>> How about the standard (clone dependent) Kemeny-Young method finish order?
>> El vie., 18 de mar. de 2022 9:41 p. m., Forest Simmons <
>> forest.simmons21 at gmail.com> escribió:
>>> In an EM list message dated 13 Jan 2022 under the heading "Fixing Kemeny
>>> Young," I proposed a clone free cost function to replace the Kendall-tau
>>> metric that is responsible for the clone dependence of Kemeny-Young:
>>> Since then I have been referring to that function as "de-cloned
>>> Kendall-tau," but from now on, I will call it (more descriptively) "Swap
>>> Cost," because it is a measure of the general regret or disappointment
>>> resulting from the replacement of one candidate ranking with another ...
>>> and that cost is the sum of the costs of the transpositions or "swaps" that
>>> it takes to convert the original ranking into its replacement order.
>>> Click on the above link for a detailed description and
>>> rationale/explanation of the desired clone independence.
>>> The examples given hereafter will make the procedural details abundantly
>>> For now, suffice it to say that in order to convert one ranking into
>>> another we need to know (for each candidate k) the fraction or percentage
>>> f(k) of the ballots that specify k as favorite, as well as the fraction or
>>> percentage f'(k) that specify candidate k to be "anti-favorite," or most
>>> The disappointment cost of a single swap is the product f(k)f'(j) where,
>>> of two adjacent ranked candidates k and j, candidate k is lowered and j is
>>> raised, so that the order kj is transposed to jk.
>>> So the more k is top choice, the greater the disappointment from k
>>> getting lowered, and the more j is last choice, the more disappointment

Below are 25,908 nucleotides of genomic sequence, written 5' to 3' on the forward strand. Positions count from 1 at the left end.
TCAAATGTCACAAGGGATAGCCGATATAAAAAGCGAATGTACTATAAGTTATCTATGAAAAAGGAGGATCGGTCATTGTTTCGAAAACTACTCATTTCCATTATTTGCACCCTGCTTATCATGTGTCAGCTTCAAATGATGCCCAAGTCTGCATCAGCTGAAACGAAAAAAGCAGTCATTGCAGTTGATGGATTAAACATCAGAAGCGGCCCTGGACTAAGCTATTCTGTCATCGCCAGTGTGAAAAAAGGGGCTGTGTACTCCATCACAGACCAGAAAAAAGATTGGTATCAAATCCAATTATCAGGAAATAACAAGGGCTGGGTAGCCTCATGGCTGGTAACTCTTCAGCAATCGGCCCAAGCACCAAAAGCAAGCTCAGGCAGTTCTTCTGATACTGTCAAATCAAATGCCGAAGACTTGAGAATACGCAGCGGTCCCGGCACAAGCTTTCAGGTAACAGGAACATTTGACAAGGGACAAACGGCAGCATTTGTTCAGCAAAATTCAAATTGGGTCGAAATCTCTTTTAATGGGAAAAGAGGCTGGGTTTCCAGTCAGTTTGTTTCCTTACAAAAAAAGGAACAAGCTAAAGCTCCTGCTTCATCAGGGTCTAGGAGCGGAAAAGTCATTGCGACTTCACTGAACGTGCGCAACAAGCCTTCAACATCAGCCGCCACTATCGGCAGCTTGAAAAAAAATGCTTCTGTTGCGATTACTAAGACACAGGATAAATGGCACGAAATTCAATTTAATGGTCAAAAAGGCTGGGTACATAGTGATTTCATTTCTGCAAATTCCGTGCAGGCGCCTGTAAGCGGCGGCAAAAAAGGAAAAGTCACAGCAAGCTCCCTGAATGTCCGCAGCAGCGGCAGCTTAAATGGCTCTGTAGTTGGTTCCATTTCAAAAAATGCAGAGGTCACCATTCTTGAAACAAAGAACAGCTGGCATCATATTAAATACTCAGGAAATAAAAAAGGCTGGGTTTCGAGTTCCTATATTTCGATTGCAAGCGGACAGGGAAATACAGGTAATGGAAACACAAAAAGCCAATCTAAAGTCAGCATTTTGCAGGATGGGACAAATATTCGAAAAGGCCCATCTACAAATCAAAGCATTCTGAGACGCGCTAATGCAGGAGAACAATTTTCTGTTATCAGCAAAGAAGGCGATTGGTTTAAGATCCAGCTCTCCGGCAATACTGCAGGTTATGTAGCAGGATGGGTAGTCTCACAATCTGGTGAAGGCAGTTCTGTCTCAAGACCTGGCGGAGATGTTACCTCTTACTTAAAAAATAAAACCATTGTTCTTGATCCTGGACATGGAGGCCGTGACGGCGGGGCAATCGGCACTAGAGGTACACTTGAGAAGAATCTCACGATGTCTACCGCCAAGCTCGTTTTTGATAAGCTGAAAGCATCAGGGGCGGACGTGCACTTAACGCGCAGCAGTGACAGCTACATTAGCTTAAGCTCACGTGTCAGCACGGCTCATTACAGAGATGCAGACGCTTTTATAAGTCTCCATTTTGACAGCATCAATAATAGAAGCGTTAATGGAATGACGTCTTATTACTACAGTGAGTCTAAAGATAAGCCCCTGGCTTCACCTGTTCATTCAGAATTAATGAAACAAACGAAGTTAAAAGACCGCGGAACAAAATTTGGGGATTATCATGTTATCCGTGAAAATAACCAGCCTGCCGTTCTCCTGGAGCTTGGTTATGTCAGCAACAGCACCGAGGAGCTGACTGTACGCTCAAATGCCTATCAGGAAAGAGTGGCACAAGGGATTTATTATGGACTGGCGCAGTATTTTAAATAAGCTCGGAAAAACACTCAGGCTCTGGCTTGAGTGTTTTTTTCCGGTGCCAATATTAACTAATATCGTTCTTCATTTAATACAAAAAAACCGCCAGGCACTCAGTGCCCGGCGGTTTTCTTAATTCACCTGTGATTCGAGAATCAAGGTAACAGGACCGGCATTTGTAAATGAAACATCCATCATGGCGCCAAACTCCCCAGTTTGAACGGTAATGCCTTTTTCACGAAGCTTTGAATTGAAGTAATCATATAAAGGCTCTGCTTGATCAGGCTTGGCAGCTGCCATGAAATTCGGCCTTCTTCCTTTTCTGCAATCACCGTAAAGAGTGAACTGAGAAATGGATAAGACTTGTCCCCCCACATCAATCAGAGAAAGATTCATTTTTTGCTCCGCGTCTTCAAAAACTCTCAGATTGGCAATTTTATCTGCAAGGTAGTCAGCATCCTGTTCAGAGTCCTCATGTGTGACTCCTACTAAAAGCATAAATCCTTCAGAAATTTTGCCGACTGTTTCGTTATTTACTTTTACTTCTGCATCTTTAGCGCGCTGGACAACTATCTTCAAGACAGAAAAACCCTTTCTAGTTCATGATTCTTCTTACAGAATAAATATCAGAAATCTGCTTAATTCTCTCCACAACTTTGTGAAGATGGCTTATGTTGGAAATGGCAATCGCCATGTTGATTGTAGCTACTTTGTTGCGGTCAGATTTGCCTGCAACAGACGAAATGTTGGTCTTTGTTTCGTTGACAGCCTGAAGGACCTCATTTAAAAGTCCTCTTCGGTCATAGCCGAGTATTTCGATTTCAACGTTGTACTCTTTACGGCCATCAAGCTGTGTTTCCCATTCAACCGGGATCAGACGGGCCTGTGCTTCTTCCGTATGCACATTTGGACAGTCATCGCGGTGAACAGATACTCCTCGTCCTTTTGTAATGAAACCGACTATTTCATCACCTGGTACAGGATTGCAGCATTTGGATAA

>>> from j being raised.
>>> This directional sensitivity is totally absent in Kendall-tau for which
>>> every transposition incurs precisely the same unit cost, no matter which
>>> candidate is being raised or lowered.
>>> This directional cost dependence is like a taxicab fare where the
>>> time/distance from point X to point Y is not in general the same as the
>>> from Y to X.
>>> The classic treatise on this kind of path length asymmetry between "ida
>>> y vuelta" is a monograph entitled, "What is Distance?", by Julij A.
>>> One of the greatest advantages of having a suitable cost function on
>>> rankings is that it allows a standard adaptation of any single winner
>>> Universal Domain method to be used as a basis for finding a finish order:
>>> The key is that just as a ranked ballot shows a preference of one
>>> candidate over another, the Swap Cost reveals support of a ballot for one
>>> finish order over another:
>>> If the swap cost of converting the ballot B ranking to finish order O1
>>> is less than the cost of converting the B ranking to order O2, then we say
>>> that ballot B supports O1 over O2, or speaking anthropomorphically, "B
>>> prefers O1 over O2."
>>> Once we have a ballot based preference relation on the potential finish
>>> orders, we can use any Universal Domain single winner method to find that
>>> finish order.
>>> For example River. Unlike Ranked Pairs or BeatPath CSSD, River does not
>>> automatically produce a finish order in the course of finding the single
>>> But once we have a preference relation (given by Swap Cost for example)
>>> on candidate rankings then we can apply the River formalism with the set of
>>> potential finish orders playing the role of the set of alternatives ...
>>> i.e. the potential finish orders become the "candidates," and the Swap Cost
>>> gives the (proximity inferred) ballot preferences among these
>>> We'll do a detailed example of this tomorrow.
>>> But tonight let's just celebrate our new tool (Swap Cost) for converting
>>> any UD single winner method M (like River) into a finish order method
>>> similar to Kemeny-Young, but clone proof (unlike Kemeny-Young), provided
>>> the base method (like River) is clone-proof ... before Kristofer pops our